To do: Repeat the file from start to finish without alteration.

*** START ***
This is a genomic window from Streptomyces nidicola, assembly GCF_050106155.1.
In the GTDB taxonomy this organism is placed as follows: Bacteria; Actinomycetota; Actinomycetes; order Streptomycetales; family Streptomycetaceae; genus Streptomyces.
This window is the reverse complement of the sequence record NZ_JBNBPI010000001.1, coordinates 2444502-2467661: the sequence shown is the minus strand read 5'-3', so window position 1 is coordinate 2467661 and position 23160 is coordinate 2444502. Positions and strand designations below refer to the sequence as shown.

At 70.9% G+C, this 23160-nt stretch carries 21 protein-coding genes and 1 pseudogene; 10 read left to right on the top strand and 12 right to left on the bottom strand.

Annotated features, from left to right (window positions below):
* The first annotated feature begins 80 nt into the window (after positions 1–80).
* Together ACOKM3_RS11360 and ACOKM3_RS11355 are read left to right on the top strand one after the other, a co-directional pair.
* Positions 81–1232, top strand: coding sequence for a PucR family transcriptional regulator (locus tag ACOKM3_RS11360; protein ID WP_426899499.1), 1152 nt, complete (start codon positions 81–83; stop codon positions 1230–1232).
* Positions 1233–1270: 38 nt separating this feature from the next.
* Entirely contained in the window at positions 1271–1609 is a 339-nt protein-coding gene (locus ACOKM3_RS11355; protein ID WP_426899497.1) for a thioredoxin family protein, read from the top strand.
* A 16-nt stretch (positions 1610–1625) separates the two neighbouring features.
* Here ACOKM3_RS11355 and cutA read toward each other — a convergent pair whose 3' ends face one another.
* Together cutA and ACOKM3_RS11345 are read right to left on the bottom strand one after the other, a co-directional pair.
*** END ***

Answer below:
This is a genomic window from Streptomyces nidicola, assembly GCF_050106155.1.
In the GTDB taxonomy this organism is placed as follows: Bacteria; Actinomycetota; Actinomycetes; order Streptomycetales; family Streptomycetaceae; genus Streptomyces.
This window is the reverse complement of the sequence record NZ_JBNBPI010000001.1, coordinates 2444502-2467661: the sequence shown is the minus strand read 5'-3', so window position 1 is coordinate 2467661 and position 23160 is coordinate 2444502. Positions and strand designations below refer to the sequence as shown.

At 70.9% G+C, this 23160-nt stretch carries 21 protein-coding genes and 1 pseudogene; 10 read left to right on the top strand and 12 right to left on the bottom strand.

Annotated features, from left to right (window positions below):
* The first annotated feature begins 80 nt into the window (after positions 1–80).
* Together ACOKM3_RS11360 and ACOKM3_RS11355 are read left to right on the top strand one after the other, a co-directional pair.
* Positions 81–1232, top strand: coding sequence for a PucR family transcriptional regulator (locus tag ACOKM3_RS11360; protein ID WP_426899499.1), 1152 nt, complete (start codon positions 81–83; stop codon positions 1230–1232).
* Positions 1233–1270: 38 nt separating this feature from the next.
* Entirely contained in the window at positions 1271–1609 is a 339-nt protein-coding gene (locus ACOKM3_RS11355; protein ID WP_426899497.1) for a thioredoxin family protein, read from the top strand.
* A 16-nt stretch (positions 1610–1625) separates the two neighbouring features.
* Here ACOKM3_RS11355 and cutA read toward each other — a convergent pair whose 3' ends face one another.
* Together cutA and ACOKM3_RS11345 are read right to left on the bottom strand one after the other, a co-directional pair.